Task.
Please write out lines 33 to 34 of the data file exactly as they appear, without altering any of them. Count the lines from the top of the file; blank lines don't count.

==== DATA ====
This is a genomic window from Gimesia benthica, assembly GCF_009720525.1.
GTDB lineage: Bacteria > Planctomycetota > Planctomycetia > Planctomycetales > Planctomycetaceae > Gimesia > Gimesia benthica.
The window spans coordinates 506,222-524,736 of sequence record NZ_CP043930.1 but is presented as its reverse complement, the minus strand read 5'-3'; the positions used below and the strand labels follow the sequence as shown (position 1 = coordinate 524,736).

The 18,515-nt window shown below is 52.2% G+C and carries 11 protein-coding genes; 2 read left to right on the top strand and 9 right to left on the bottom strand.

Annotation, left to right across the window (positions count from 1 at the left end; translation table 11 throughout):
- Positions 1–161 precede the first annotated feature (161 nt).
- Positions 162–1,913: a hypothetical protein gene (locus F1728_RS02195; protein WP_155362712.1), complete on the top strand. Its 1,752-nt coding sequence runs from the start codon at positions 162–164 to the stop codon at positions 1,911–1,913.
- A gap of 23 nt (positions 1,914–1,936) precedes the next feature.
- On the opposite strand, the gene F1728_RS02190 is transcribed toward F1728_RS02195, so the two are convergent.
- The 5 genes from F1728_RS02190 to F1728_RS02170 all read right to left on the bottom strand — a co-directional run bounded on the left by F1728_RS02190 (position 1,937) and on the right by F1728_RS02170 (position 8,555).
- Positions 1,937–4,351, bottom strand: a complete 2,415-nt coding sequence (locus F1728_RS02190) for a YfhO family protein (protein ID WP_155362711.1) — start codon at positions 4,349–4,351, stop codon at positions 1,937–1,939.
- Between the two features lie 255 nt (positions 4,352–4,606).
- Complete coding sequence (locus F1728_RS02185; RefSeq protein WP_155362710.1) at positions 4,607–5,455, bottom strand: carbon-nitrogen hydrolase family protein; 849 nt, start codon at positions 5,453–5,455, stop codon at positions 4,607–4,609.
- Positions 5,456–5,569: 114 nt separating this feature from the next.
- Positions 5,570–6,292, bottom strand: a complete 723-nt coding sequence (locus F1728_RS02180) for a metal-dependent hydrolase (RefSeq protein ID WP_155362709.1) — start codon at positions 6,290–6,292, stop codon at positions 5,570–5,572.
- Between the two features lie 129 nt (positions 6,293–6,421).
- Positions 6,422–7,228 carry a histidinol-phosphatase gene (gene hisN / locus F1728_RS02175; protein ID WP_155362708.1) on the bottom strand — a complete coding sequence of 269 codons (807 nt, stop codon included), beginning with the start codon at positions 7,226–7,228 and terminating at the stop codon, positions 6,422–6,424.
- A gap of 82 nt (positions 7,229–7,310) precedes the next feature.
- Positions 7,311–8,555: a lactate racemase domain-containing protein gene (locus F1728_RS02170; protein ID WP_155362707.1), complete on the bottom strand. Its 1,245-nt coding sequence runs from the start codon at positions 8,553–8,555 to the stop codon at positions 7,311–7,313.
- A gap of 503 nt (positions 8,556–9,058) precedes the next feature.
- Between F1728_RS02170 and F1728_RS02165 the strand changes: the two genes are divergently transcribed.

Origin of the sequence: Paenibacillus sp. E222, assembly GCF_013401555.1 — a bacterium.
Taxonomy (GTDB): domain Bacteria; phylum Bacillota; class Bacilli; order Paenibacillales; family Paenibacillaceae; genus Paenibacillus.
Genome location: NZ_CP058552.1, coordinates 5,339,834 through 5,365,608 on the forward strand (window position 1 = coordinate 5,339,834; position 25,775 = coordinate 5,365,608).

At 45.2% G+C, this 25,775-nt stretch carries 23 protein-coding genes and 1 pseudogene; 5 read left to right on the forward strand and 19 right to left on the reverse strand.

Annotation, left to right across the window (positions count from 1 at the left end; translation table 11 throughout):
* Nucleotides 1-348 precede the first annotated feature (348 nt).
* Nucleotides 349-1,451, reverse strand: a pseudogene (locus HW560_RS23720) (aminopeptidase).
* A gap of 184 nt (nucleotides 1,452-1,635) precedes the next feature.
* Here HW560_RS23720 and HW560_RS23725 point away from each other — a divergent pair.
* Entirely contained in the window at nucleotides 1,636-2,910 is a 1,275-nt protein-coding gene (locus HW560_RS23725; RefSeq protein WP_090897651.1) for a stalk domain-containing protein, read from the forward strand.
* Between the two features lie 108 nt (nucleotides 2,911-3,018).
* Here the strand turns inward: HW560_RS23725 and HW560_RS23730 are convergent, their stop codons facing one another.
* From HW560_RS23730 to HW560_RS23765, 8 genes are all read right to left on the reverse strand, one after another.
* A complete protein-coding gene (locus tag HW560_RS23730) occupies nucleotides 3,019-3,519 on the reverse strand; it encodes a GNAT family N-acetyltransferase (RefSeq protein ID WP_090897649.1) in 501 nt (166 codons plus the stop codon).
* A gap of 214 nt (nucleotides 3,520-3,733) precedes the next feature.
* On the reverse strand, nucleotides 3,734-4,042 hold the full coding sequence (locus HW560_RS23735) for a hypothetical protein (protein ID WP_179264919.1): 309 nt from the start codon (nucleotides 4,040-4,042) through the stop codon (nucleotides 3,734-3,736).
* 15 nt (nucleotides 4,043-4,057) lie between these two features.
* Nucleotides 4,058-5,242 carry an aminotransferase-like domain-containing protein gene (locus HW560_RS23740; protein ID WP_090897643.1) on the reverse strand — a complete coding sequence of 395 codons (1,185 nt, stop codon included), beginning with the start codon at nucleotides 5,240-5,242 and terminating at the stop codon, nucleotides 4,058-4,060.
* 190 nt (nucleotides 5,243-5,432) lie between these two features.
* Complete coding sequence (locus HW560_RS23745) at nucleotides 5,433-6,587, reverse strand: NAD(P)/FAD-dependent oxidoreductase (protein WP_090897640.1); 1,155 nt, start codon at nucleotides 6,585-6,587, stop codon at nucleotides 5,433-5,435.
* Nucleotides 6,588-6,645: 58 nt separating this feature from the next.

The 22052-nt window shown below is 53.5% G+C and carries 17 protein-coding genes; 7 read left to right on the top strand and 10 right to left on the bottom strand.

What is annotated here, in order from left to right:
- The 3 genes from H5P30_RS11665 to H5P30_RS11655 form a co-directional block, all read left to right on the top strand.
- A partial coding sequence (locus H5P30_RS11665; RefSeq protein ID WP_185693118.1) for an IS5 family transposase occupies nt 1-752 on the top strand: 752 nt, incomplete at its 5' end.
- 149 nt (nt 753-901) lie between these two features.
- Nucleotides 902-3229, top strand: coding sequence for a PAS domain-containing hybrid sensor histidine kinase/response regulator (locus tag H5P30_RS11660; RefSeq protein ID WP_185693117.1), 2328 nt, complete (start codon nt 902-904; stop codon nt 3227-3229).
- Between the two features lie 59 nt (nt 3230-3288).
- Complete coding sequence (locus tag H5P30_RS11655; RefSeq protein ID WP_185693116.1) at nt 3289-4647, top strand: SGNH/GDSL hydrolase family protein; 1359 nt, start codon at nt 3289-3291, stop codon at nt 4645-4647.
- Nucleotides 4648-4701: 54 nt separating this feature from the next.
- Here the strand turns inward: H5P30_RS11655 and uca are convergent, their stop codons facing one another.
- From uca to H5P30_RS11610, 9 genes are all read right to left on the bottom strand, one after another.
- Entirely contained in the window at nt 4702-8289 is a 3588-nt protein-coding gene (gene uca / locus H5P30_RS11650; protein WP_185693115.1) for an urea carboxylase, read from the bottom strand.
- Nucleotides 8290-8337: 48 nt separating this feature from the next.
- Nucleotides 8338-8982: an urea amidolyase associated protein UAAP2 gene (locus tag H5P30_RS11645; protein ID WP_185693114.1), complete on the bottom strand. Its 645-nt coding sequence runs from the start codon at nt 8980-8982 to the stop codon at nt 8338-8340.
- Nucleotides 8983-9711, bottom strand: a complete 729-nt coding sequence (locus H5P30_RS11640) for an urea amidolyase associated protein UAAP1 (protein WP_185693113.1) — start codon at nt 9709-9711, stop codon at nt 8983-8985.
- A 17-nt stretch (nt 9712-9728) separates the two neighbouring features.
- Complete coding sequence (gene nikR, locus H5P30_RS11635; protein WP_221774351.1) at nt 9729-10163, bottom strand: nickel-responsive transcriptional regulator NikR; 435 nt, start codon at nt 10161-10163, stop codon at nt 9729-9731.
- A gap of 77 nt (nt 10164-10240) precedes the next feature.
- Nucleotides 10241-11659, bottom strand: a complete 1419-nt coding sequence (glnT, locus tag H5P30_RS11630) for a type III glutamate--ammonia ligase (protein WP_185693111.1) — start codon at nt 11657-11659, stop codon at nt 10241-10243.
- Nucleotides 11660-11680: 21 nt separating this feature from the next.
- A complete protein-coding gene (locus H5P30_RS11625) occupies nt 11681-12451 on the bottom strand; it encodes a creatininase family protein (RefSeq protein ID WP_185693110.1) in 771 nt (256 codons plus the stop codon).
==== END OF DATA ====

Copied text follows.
* Here the strand turns inward: HW560_RS23725 and HW560_RS23730 are convergent, their stop codons facing one another.
* From HW560_RS23730 to HW560_RS23765, 8 genes are all read right to left on the reverse strand, one after another.